The orchard was on fire, but that didn’t stop him from slowly walking
straight into it, shirtless, you can see where the flames have
foliaged—here, especially—his chest. Splashed by the moon,
it almost looks like the latest proof that, while decoration is hardly
ever necessary, it’s rarely meaningless: the tuxedo’s corsage,
fog when lit scatteredly, swift, from behind—swing of a torch, the lone
match, struck, then wind-shut…How far is instinct from a thing
like belief? Not far, apparently. At what point is believing so close
to knowing, that any difference between the two isn’t worth the fuss,
finally? A tamer of wolves tames no foxes, he used to say, as if avoiding
the question. But never meaning to. You broke it. Now wear it broken.
Copyright © 2017 by Carl Phillips. Originally published in Poem-a-Day on April 6, 2017, by the Academy of American Poets.
We like the houses here.
We circle the lake turning
into dark cleavages, dense-packed gleamings.
We could live here, we say.
We’re smiling, but thinking
of the houses at the last resort:
The real estate agent looked surprised
when she saw Bruce’s face; then flipped
quickly through the glossy pictures—
I’m sure you won’t like this one;
I can tell it’s not your kind.
Our house in Essex Fells
took a year to sell and sold
to a black family. A friend explained,
once a house is owned
by black people, they’re the only ones
they’ll show it to. Do we want to live
some place with a view
overlooking the politics?
When we pass
an exit named “Negro Mountain,”
Bruce smiles and jerks the wheel
as if we almost missed our turn.
Why must everything we want
come by stealth? Why is every road
in this bright country furnished
with its history of hatred? Yet
we keep smiling, driven
by a desire beyond the logic
of if we can afford it,
and whether we would love
or hate it if we did buy.
Copyright © 2017 by Toi Derricotte. Originally published in Poem-a-Day on April 4, 2017, by the Academy of American Poets.
Their holiness, their loneliness, the song
they sing in certain barns
on sad, old farms
about the scales on which the love
was weighed, or the terrible
armchair onto which was tossed
a small girl’s nightgown once. The
widower’s broken ankle, and the summer
a transparent fish was caught
in the pond. Invisible if not
for its heart. Its lungs. The throbbing
jelly of its subconscious:
No one would fry it for supper.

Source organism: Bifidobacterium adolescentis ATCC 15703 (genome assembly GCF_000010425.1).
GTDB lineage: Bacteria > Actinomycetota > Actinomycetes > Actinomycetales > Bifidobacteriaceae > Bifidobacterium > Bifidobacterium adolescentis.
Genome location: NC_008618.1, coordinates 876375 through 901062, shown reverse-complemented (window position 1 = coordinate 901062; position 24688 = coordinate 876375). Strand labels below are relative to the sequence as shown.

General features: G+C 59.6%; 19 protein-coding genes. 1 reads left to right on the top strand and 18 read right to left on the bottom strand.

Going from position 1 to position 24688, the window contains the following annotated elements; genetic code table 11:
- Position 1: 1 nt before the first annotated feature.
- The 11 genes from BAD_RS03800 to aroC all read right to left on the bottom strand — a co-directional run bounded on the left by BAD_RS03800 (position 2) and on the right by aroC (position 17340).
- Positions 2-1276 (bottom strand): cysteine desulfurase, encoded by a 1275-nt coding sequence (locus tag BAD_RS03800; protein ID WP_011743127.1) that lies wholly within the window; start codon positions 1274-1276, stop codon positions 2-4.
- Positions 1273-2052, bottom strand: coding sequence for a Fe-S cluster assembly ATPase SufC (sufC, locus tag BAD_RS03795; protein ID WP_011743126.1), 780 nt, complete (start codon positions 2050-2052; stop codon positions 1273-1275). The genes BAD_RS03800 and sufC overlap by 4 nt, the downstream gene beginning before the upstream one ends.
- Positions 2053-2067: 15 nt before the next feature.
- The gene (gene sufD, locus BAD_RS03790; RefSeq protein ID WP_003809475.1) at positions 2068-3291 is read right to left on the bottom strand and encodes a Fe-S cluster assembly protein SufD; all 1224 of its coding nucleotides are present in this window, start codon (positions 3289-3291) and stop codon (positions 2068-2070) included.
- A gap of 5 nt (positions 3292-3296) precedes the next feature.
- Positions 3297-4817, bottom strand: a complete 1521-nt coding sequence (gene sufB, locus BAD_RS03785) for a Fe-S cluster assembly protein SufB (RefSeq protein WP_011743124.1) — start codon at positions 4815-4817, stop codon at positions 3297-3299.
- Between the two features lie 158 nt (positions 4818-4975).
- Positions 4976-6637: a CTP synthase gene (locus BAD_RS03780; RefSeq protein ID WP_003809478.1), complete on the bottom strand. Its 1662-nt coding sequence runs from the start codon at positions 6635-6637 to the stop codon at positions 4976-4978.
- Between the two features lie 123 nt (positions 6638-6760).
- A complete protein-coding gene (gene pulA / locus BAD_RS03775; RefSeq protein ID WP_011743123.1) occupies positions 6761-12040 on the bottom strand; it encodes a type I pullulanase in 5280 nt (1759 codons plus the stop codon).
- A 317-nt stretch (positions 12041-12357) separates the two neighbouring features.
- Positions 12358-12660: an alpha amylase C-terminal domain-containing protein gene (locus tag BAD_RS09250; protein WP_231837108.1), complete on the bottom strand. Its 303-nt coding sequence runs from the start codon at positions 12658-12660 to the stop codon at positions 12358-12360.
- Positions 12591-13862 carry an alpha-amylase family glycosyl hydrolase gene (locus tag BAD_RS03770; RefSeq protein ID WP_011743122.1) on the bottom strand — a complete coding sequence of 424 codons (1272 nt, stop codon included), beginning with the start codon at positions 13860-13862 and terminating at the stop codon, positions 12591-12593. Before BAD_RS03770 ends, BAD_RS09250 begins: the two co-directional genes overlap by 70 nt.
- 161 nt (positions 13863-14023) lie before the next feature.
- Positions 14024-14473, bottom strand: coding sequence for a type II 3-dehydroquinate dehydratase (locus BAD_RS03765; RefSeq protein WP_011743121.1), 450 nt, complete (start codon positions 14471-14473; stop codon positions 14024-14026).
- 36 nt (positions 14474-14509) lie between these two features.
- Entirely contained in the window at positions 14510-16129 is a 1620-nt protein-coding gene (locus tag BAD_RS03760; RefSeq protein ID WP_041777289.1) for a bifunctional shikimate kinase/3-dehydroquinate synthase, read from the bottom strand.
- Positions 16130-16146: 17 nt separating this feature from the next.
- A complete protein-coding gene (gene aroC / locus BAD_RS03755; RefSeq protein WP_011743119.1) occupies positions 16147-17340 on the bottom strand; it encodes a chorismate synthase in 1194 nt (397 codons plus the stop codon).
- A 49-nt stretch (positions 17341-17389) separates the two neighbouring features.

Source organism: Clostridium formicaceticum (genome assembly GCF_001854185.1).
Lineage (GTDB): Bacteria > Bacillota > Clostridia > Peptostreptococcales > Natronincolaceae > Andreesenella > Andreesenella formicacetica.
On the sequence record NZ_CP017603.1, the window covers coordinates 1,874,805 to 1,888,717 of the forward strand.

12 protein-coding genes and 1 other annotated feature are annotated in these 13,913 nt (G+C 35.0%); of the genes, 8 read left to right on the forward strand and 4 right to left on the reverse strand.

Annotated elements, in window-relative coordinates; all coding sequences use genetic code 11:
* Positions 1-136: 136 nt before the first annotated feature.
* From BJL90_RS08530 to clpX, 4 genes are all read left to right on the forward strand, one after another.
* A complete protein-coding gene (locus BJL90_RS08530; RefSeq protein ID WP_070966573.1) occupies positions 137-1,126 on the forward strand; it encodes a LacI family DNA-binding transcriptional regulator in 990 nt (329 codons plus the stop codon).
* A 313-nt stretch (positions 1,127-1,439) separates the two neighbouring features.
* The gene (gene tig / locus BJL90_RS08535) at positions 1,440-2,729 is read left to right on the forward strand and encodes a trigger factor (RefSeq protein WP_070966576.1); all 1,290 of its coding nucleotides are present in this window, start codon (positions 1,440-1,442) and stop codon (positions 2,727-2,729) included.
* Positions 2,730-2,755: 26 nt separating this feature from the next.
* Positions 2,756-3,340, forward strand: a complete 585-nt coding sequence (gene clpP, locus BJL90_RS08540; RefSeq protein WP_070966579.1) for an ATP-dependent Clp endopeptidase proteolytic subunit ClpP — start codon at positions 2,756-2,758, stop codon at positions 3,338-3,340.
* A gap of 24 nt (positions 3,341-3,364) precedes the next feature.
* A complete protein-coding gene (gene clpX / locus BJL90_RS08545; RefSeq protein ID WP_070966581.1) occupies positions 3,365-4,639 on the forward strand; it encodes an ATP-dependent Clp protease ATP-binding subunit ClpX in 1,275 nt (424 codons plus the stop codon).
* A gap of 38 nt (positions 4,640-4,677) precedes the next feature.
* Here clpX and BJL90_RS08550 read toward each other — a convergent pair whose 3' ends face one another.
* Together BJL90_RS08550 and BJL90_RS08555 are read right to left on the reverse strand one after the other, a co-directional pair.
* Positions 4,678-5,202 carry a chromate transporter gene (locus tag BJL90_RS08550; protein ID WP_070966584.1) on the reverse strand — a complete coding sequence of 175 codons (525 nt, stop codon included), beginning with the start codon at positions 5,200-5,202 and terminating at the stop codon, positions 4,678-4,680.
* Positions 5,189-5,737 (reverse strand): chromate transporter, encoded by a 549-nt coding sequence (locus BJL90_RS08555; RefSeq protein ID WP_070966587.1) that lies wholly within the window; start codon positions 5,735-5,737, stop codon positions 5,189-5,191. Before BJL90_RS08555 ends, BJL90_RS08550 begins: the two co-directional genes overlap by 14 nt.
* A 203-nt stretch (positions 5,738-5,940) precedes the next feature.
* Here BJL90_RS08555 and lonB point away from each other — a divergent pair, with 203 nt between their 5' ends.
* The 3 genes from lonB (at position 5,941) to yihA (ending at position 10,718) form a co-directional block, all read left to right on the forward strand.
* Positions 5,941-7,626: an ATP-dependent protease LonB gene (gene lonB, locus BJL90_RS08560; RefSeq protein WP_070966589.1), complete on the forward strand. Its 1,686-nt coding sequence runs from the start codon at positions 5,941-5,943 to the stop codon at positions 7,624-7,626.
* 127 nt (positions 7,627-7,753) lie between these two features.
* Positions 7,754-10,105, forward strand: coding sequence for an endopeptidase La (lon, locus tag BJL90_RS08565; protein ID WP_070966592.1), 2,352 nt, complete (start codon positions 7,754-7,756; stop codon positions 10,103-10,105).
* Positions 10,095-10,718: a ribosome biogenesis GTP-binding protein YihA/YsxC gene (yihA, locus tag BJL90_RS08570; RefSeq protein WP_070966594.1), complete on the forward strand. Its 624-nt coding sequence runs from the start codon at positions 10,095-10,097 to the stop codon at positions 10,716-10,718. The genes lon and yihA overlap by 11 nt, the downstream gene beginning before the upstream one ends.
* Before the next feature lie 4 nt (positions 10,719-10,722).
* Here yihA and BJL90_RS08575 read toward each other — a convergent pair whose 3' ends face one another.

Like Dora, Little Hans, the Rat Man.
When Freud told them their own secrets
surely they must have asked, “But,
Herr Doctor, how do you know?”
And these owls in the rafters urging
me all winter now to Go,
go, and throw
your mother’s bones behind you as you go.
From Where Now. Copyright © 2017 by Laura Kasischke. Used by permission of The Permissions Company, Inc., on behalf of Copper Canyon Press, www.coppercanyon.org.
Bolt, thwarted vault, late brake,
gasp of impact, temblor of thud—
the beast drops on the blade of hood,
ribs rip from their roots, hearts seize,
the windshield goes dark as an eyelid
curtaining to a horizon of blood,
black glass laced with lightning—
I am hit with wheel, steel, doe
embracing me backward as speed
crushes me forward into
a bursting hug, sternums to spines,
past last words,
no extra second to follow the plan to tell
God I am sorry, no foxhole repentance,
no appeal to the fate-maker,
my sentence incomplete, a fragment, a run-on,
no scenes spun out so fast
that the brain convulses with conclusion and love—
I do not even think of you,
cough no torn word for you to live by—
I mesh corpse into carcass,
I am dead, dear,
I leave you my velocity
and there at the edge of the road
I give you my fawn.
Copyright © 2016 by David Groff. Originally published in Poem-a-Day on October 5, 2016, by the Academy of American Poets.
Darkness wounds the barley,
etching it with denser clouds. A herd sends its
envoy out to nose the garbage at
road’s edge before creeping into the expanse.
And the rest follow with cheap hunger—
ten at once through the swaying curtain, heads
tipped, disappearing in the dim.
Wrong to think of them as vessels
in which your feelings live, leaping across emptiness.
Light a candle. Entertain pity all evening.
It isn’t the deer’s work to hold you. That isn’t you
growing full in the field. Paint them, your
heaviest brush lavish with creams and blacks,
trembling, timid, before the canvas.
Copyright © 2016 by Paula Bohince. Originally published in Poem-a-Day on September 19, 2016, by the Academy of American Poets.
In memory of David Ruenzel, 1954–2014
I searched for twenty minutes
For my murdered friend’s grave,
A small, white marker,
# 356 it reads. He is not
This number, or any number,
And he is not earth,
But a memory
Of how he and I hiked
Through this Oakland cemetery—
What, six months before
He was shot? We stopped
At the Fred Korematsu stone,
Righteous man, stubborn
Behind bars for refusing
The Japanese-American internment in 1942—
Jail for him, in suit and tie, god dammit.
We righted flowers at his grave,
Bright with toy-like American flags,
And shaded our eyes to follow
The flight of the hawks above.
We left and walked up a slope
And visited a part of the cemetery
Where the Chinese are buried,
A division of races, a preference?
Now I’m at his grave marker—
The stone for him has yet to arrive.
His widow lives a mile up
In the Oakland Hills.
Here is truth: she has a telescope
Trained on his grave.
She pours coffee—she looks.
She does the vacuuming—she looks.
She comes home hugging bags
Of groceries—she looks.
Perhaps she is getting up
From the piano, an eye wincing
Behind the telescope.
If so, she would see me
Looking at marker #366—
This plot is available,
For a down payment.
But the first installment
I must pay with my life.
What then? His widow
Will still keep the telescope
Trained on his grave,
Now and then swiveling
It to #366, his friend.
The buzzing bees would languidly
Pass the honey between us.
Copyright © 2016 by Gary Soto. Used with permission of the author.